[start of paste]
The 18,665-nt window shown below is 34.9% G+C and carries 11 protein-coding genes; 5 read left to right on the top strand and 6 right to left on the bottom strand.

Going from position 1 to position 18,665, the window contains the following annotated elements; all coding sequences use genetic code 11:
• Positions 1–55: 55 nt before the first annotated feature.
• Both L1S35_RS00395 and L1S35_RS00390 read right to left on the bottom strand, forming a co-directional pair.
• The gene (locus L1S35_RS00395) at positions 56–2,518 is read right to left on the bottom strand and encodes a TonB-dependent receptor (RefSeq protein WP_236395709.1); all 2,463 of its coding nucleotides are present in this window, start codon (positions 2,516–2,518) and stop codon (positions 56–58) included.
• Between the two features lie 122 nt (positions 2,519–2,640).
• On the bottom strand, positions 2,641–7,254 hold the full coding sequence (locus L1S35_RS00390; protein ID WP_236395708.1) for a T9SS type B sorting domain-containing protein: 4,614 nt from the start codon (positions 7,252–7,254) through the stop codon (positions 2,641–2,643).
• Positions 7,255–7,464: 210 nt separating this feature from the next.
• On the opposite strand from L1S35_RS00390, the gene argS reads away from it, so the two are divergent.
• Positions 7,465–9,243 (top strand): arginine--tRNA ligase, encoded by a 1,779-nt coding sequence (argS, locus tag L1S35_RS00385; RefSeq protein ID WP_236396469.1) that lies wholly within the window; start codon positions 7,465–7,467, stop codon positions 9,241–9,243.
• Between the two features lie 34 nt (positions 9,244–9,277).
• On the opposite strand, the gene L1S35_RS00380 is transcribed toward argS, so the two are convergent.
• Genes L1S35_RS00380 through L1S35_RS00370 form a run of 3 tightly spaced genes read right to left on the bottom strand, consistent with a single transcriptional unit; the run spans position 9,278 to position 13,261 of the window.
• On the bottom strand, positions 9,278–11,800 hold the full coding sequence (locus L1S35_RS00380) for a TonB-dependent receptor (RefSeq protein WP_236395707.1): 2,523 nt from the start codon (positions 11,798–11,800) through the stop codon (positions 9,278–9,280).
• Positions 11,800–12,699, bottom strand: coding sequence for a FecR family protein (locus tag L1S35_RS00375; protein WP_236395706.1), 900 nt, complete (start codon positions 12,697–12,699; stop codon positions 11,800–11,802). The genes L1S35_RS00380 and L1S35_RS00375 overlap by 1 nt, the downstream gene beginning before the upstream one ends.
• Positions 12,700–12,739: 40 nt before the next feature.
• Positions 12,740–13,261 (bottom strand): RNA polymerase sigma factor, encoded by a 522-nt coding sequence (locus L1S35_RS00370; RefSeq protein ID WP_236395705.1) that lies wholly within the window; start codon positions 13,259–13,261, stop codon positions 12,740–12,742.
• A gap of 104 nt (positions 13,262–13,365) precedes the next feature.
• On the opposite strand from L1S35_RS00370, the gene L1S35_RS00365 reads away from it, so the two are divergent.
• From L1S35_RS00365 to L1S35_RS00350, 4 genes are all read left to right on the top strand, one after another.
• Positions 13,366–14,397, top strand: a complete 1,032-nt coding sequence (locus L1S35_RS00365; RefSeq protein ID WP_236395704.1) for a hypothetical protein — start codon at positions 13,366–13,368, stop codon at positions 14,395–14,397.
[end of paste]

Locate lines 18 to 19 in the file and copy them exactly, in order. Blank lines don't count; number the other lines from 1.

• A gap of 104 nt (positions 13,262–13,365) precedes the next feature.
• On the opposite strand from L1S35_RS00370, the gene L1S35_RS00365 reads away from it, so the two are divergent.